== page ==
Madonna di Ca’ Pesaro

I took this photo because I wanted to show it in situ as the viewer approaches it, not as it is normally photographed, frontally and with out its architectural frame or setting. It is dark in the church; which has an electric light now, but would not have at the time this was placed in the Frari. This photograph gives you a better idea of the experience of the painting than a text book photograph does. I believe the columns and oblique Madonna make perfect sense when first viewed and approached from this position.


Titian was a master of painting and color; his influence on Western art is enormous and far reaching. Through careful examination of Titian’s altarpiece paintings, Assumption and Madonna di Ca’ Pesaro, it is possible to glimpse not only the unusual, yet inherently Venetian, way Titian approached painting, but also the decisions that led to the final artworks and to his unique contributions to Renaissance painting. Titian began his career as a painter in Renaissance Venice at a time when painting was in flux, oil and glaze were new, and altarpieces were a unique vehicle for artistic expression. He synthesized all that was happening around him and created expressively life-like paintings that took perspective, color, subject and composition all to a new level. “Throughout his long career, Titian respected tradition. Never can we think of him as an avant-garde artist…yet while his work always depended on the past, he subtly transformed what he took into something new.” [1] Although Titian did honor painting’s past, it is difficult not to believe that he was ahead of his time. His work influenced the history of Western art for centuries to come; his influence continues today.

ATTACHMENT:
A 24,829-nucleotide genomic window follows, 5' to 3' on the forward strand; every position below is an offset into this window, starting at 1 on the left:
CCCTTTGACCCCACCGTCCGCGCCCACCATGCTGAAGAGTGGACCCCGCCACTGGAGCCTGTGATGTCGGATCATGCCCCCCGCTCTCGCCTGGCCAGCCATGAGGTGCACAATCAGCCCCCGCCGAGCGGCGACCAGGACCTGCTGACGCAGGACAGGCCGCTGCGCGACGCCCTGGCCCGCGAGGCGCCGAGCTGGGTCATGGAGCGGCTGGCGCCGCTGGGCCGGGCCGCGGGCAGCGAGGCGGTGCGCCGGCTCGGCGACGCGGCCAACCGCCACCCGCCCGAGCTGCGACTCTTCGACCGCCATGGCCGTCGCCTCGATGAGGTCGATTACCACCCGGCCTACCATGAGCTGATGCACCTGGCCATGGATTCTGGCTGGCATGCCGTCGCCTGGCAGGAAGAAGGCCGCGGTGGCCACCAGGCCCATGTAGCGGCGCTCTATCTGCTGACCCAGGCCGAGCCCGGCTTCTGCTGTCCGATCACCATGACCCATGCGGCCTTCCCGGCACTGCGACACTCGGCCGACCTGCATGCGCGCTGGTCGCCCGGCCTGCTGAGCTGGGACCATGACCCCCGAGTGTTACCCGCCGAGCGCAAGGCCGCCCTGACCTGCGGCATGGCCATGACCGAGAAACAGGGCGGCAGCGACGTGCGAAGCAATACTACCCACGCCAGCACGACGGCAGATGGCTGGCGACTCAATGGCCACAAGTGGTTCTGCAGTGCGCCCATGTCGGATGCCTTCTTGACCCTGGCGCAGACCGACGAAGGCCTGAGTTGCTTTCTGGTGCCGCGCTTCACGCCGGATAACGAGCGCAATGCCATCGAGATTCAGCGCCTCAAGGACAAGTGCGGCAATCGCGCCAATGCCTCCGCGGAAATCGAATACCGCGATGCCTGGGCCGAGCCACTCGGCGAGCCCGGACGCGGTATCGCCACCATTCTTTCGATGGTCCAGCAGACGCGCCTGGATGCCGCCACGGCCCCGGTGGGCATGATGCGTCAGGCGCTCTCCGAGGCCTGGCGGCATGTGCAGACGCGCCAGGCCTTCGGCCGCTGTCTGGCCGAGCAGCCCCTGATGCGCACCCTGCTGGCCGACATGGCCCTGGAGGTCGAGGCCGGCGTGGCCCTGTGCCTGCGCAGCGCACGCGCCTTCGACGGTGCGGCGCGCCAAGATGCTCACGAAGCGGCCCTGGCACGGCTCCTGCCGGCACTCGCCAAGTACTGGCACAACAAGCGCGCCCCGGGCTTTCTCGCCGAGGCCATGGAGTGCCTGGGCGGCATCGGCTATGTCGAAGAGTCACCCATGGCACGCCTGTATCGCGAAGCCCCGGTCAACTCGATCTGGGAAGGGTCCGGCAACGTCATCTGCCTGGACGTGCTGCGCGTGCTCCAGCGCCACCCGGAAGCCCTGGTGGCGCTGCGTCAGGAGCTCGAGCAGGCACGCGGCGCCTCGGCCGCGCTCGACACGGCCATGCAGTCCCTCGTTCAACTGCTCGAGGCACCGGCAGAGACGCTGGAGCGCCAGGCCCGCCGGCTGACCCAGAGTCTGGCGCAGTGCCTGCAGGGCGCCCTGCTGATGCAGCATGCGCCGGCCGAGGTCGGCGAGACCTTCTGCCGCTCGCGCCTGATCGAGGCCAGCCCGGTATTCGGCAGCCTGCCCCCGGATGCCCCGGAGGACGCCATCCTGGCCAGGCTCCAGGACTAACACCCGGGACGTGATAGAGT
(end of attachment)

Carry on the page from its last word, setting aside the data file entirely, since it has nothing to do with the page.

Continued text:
This paper will briefly outline the history of altarpieces in Venice, the progression of naturalism in those paintings, some of the people and events influencing Titian, and finally it will examine the innovative ways in which Titian approached his masterpieces and made his mark on painting. With the Assumption, created for the high altar in the Basilica di Santa Maria Gloriosa dei Frari, Titian is credited, by Marino Sanuto, a Venetian historian and diarist and contemporary of Titian, with establishing the High Renaissance in Venice. [2] Likewise the Madonna di Ca’ Pesaro exceeded the expectations of his time. Many of the elements destined to become hallmarks of this master of Renaissance painting are exemplified in this unprecedented altarpiece.


Titian, Self Portrait, 1550-1562, Staatliche Museun, Berlin

Mendicant orders [i] are credited with bringing the Gothic style churches, with their high altars placed against the wall of the apse, to Venice in the fourteenth century. The pala d’altare, or altarpiece, was a natural development. The pala d’altare or pala, consists of a unified, vertical picture plane. Although the frame of the pala can be quite ornate, the pala itself does not include sculptural elements. Altarpieces served several functions. They reflect the altar and the sacrament of the Eucharist, serve as a visual reminder not only of the presence of Christ, but also the idea of Transubstantiation (the presence of the body and blood of Christ), they allow congregants to sit face to face with intercessors, and they serve as a representation of the altar’s titulus, or subject of dedication.

Although church doctrine stated that all altars were dedicated only to God, in Venice it was common practice to dedicate altars to a particular saint, Christological, or Marian mystery. [3] By convention an altarpiece reflected the dedication of the altar and thus was important in distinguishing one altar from another. [4] Often it is possible to recognize the titulus by the iconography of an altarpiece. However, when the Virgin and Child are depicted, the titulus is more difficult to determine. Often it is the saint to the Virgin’s right or the saint in the center of the sacre converzione, a conventional grouping of Madonna, Child and Saints. [5]